Cream of the Crop
I have a confession to make: I’m not a “foodie.” I live in New York City with dozens of friends who regularly seek out the newest and most fashionable places for brunch and take pictures of their food to post online. If they’re not going out to eat, they’re attending a farmers’ market, getting amazingly fresh produce in the middle of our concrete jungle. I typically stand off to the side in awe of all this, occasionally asking for a restaurant recommendation but mostly wincing at the thought of spending so much money on trendy food. Natalie Grayson, heroine of Cream of the Crop, reminded me a lot of my “foodie” friends. Much like when I’m with them, I found myself watching, but not understanding, her passion.
That passion, in case you couldn’t guess by the cover of the book, is all things dairy. Natalie is particularly enamored of cheese, which is how she began her love affair with Bailey Falls Creamery. Every Saturday, Natalie waits in line at the Union Square farmers’ market (there’s a reason she reminded me of my friends from the city!) to get her usual order of Brie from their stand. It’s not just the cheese Natalie loves, though; Oscar Mendoza, the strong and silent dairy farmer who hands it over is just as big a draw. Natalie lives for that quick exchange where he says, “Brie?” and all she can do is whisper “Oh. Yes.”
After months of operating in this pattern, something changes. Natalie’s advertising firm takes on the town of Bailey Falls as a client. Knowing her friend Roxie just moved there – and that it’s also home to her favorite creamery – Natalie goes out of her way to make sure she gets the account. In spite of an awkward first meeting away from the farmers’ market, she and Oscar manage to dive headfirst into a relationship almost right away.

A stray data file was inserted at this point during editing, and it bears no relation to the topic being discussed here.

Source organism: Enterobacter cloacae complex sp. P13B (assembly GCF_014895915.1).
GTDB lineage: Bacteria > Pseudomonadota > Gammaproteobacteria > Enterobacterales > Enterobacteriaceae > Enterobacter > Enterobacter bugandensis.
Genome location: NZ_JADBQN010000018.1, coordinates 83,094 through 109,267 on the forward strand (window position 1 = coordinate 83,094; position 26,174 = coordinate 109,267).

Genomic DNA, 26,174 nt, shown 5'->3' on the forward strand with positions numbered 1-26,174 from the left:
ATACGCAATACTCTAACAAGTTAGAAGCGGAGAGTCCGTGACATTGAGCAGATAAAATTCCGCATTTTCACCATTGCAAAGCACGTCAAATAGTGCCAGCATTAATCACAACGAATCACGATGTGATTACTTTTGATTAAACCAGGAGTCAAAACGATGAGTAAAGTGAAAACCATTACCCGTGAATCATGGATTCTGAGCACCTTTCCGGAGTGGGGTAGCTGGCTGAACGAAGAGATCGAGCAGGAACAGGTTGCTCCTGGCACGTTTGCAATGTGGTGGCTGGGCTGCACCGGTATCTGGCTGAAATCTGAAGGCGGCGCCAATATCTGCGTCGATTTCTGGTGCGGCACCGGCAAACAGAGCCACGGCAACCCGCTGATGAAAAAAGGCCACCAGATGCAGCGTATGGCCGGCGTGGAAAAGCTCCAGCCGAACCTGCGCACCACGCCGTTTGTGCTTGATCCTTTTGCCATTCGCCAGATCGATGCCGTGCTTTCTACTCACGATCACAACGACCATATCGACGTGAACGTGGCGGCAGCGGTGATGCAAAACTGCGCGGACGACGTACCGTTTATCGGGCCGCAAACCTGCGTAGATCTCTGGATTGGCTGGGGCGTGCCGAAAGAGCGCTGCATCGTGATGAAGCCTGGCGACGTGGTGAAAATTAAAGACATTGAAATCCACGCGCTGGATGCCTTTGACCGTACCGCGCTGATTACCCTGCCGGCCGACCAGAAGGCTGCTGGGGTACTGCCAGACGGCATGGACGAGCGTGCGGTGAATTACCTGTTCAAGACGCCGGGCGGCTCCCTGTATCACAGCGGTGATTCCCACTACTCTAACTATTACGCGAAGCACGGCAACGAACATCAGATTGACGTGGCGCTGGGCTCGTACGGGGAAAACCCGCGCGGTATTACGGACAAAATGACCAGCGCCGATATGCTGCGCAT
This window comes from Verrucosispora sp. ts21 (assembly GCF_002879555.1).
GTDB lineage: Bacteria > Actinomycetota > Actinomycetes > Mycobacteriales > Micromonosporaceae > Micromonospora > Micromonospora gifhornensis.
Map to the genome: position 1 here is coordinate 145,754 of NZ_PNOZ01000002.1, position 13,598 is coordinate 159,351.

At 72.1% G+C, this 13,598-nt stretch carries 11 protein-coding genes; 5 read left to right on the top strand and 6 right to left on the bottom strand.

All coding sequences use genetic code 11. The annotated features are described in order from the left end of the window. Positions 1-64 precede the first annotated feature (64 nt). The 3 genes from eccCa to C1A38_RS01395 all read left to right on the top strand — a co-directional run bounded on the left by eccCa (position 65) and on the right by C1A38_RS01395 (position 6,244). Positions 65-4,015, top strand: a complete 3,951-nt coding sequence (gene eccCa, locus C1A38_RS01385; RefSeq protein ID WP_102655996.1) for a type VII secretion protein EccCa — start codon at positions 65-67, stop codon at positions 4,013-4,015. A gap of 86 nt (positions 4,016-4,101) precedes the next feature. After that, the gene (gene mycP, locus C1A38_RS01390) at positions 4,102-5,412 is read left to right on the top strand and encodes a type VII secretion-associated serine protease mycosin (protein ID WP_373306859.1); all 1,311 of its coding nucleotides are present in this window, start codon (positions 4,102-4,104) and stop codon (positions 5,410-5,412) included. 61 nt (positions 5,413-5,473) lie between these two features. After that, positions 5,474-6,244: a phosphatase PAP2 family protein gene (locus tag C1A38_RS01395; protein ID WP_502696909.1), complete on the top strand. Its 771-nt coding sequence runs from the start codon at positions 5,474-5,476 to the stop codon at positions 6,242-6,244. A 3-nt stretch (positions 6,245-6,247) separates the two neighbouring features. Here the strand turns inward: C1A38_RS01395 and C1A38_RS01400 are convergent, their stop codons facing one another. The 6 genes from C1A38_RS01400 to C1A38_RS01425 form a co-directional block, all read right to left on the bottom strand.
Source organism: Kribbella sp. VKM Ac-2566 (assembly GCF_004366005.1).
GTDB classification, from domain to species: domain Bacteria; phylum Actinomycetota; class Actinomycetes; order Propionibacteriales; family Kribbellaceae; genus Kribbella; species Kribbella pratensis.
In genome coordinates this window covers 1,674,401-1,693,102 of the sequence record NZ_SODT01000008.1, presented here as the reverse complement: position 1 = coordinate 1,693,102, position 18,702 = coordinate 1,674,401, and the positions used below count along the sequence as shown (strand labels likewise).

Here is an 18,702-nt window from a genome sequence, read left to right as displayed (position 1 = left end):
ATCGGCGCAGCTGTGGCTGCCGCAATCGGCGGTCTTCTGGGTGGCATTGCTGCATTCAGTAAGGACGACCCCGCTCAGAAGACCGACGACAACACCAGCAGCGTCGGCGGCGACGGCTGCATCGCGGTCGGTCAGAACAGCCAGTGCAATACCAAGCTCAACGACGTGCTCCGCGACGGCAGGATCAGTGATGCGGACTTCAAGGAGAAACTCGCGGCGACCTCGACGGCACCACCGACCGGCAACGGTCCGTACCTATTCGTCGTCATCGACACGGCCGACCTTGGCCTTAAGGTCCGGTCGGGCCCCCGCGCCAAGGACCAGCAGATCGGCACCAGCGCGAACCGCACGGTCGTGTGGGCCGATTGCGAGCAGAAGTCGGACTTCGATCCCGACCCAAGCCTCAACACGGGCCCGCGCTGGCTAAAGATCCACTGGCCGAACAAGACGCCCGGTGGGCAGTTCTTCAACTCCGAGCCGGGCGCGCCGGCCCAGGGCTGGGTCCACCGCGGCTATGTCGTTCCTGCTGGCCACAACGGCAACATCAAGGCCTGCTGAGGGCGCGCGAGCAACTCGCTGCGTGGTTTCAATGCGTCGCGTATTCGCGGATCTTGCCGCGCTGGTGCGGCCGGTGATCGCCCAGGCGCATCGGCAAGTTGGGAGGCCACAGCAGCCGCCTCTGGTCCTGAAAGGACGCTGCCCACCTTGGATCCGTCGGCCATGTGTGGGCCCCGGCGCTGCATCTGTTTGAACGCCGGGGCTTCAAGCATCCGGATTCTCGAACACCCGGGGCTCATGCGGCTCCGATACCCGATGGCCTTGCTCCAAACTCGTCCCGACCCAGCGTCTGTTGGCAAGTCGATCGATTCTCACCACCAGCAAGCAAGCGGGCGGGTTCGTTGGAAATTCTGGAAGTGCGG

Does that sound fast to you? It feels like the first half of the book builds up tension between the two, full of smoldering looks and overactive imaginations. Then Natalie abruptly gets over her Oscar-related shyness (she’s much more of a confident go-getter elsewhere, and with almost all other men), and suddenly they’re falling straight into bed. That’s not necessarily a bad thing here—it fits with Natalie’s character, and Oscar seems to be a man of action, rather than words. My issue is with how quickly they fell in love.
Looking back, I think the reason it felt like Natalie and Oscar rushed into love was down to Oscar himself. Natalie tells the entire book, apart from the epilogue, in the first person. I’ve enjoyed this style from Ms. Clayton before, as her heroines are always smart and have an amusing running commentary on their lives. Natalie, too, tells a good story, but unfortunately she’s paired with Oscar, who isn’t exactly the sharing type. Although he eventually tells Natalie his backstory—where he’s from, why his ex-wife is still so involved in his life, how he got into dairy farming—it’s like pulling teeth to get this little bit out of him. By the time everything was out in the open, the book was ending and Natalie and Oscar were essentially ready to make a lifetime commitment. I never quite felt like I knew Oscar, though, so I had a hard time believing they were fully in love.
Given an extra fifty pages and a little more time with them, I easily could have given Cream of the Crop a B+. But just like I’ll never become a “foodie” in spite of my friends’ attempts to take me new places, I know rereading this book a dozen times won’t stop me from feeling that Natalie and Oscar moved too fast. They’re both fun characters, and they seem to fit well together, but I was out of sync with their entire relationship. As always, though, the writing is stellar, and I’m looking forward to the next book in this series.